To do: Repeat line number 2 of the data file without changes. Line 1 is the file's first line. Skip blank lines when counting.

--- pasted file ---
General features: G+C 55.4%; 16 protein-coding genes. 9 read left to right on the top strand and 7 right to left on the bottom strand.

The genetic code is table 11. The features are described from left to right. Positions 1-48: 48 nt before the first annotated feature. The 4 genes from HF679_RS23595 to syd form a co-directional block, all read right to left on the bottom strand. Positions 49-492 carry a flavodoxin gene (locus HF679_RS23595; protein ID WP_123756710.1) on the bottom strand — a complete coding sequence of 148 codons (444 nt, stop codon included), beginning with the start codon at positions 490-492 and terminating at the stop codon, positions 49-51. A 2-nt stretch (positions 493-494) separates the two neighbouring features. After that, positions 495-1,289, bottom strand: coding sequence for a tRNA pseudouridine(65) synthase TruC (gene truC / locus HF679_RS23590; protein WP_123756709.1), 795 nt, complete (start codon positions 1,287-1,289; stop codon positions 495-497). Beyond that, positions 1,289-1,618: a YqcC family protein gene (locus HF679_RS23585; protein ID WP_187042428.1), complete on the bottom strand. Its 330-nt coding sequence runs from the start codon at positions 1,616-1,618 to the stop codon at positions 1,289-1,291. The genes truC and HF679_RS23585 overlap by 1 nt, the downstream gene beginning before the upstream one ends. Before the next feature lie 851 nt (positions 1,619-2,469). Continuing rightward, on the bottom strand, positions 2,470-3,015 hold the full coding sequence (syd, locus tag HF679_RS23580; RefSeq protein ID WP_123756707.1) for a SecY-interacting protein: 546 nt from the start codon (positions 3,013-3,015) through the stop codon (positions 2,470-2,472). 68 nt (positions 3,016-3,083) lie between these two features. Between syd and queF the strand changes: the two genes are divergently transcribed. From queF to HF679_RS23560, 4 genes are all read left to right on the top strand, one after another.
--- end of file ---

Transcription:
The genetic code is table 11. The features are described from left to right. Positions 1-48: 48 nt before the first annotated feature. The 4 genes from HF679_RS23595 to syd form a co-directional block, all read right to left on the bottom strand. Positions 49-492 carry a flavodoxin gene (locus HF679_RS23595; protein ID WP_123756710.1) on the bottom strand — a complete coding sequence of 148 codons (444 nt, stop codon included), beginning with the start codon at positions 490-492 and terminating at the stop codon, positions 49-51. A 2-nt stretch (positions 493-494) separates the two neighbouring features. After that, positions 495-1,289, bottom strand: coding sequence for a tRNA pseudouridine(65) synthase TruC (gene truC / locus HF679_RS23590; protein WP_123756709.1), 795 nt, complete (start codon positions 1,287-1,289; stop codon positions 495-497). Beyond that, positions 1,289-1,618: a YqcC family protein gene (locus HF679_RS23585; protein ID WP_187042428.1), complete on the bottom strand. Its 330-nt coding sequence runs from the start codon at positions 1,616-1,618 to the stop codon at positions 1,289-1,291. The genes truC and HF679_RS23585 overlap by 1 nt, the downstream gene beginning before the upstream one ends. Before the next feature lie 851 nt (positions 1,619-2,469). Continuing rightward, on the bottom strand, positions 2,470-3,015 hold the full coding sequence (syd, locus tag HF679_RS23580; RefSeq protein ID WP_123756707.1) for a SecY-interacting protein: 546 nt from the start codon (positions 3,013-3,015) through the stop codon (positions 2,470-2,472). 68 nt (positions 3,016-3,083) lie between these two features. Between syd and queF the strand changes: the two genes are divergently transcribed. From queF to HF679_RS23560, 4 genes are all read left to right on the top strand, one after another.